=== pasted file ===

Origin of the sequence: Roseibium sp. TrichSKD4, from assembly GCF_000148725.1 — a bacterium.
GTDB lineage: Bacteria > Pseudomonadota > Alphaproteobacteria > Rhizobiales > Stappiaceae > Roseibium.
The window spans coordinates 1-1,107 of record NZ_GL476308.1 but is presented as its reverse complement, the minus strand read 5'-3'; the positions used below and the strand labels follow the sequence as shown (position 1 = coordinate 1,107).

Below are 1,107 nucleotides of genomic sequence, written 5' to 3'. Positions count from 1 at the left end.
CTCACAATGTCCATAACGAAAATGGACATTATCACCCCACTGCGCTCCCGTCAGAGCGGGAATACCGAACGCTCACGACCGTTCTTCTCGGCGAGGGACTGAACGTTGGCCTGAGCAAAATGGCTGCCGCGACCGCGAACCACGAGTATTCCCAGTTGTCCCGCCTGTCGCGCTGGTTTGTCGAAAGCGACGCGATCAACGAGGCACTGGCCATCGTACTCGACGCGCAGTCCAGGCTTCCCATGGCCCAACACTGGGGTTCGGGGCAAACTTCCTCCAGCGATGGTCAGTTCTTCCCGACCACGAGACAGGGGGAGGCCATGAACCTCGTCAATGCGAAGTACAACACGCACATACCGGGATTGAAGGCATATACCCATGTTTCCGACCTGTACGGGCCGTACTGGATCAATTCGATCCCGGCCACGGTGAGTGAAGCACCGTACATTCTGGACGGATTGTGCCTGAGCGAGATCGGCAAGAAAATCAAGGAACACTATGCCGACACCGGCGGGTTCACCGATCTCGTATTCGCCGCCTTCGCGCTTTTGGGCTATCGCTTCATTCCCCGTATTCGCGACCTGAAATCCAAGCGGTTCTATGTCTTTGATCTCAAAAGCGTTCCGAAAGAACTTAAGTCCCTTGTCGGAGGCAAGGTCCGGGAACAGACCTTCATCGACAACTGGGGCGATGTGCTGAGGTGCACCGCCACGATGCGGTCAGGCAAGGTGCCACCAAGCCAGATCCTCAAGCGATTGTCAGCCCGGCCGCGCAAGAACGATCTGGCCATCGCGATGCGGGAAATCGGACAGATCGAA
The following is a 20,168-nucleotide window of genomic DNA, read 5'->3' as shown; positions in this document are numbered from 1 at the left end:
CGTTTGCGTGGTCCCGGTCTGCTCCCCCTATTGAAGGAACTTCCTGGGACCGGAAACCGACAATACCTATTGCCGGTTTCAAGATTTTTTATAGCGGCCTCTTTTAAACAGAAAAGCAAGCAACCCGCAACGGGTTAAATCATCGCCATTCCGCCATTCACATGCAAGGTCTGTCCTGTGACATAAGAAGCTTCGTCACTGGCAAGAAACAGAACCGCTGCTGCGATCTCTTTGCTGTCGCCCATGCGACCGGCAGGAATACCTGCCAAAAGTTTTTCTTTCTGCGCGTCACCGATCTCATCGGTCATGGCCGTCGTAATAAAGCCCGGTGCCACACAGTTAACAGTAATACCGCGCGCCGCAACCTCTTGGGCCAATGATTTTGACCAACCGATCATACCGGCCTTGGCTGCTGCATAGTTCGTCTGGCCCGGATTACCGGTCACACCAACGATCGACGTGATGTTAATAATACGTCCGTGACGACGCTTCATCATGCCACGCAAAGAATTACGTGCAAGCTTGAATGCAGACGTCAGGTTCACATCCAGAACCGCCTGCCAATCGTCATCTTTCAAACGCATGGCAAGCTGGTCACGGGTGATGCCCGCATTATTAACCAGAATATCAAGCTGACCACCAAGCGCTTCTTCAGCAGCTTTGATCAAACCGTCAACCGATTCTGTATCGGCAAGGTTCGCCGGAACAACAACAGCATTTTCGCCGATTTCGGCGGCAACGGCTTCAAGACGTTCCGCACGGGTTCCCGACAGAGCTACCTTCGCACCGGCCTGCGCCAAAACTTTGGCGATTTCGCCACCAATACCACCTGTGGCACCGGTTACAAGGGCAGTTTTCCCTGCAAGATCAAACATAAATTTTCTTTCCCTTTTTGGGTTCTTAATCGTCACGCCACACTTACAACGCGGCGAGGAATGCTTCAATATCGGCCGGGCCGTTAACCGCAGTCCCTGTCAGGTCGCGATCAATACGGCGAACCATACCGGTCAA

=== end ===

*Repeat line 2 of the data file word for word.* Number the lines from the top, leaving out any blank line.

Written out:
GTDB lineage: Bacteria > Pseudomonadota > Alphaproteobacteria > Rhizobiales > Stappiaceae > Roseibium.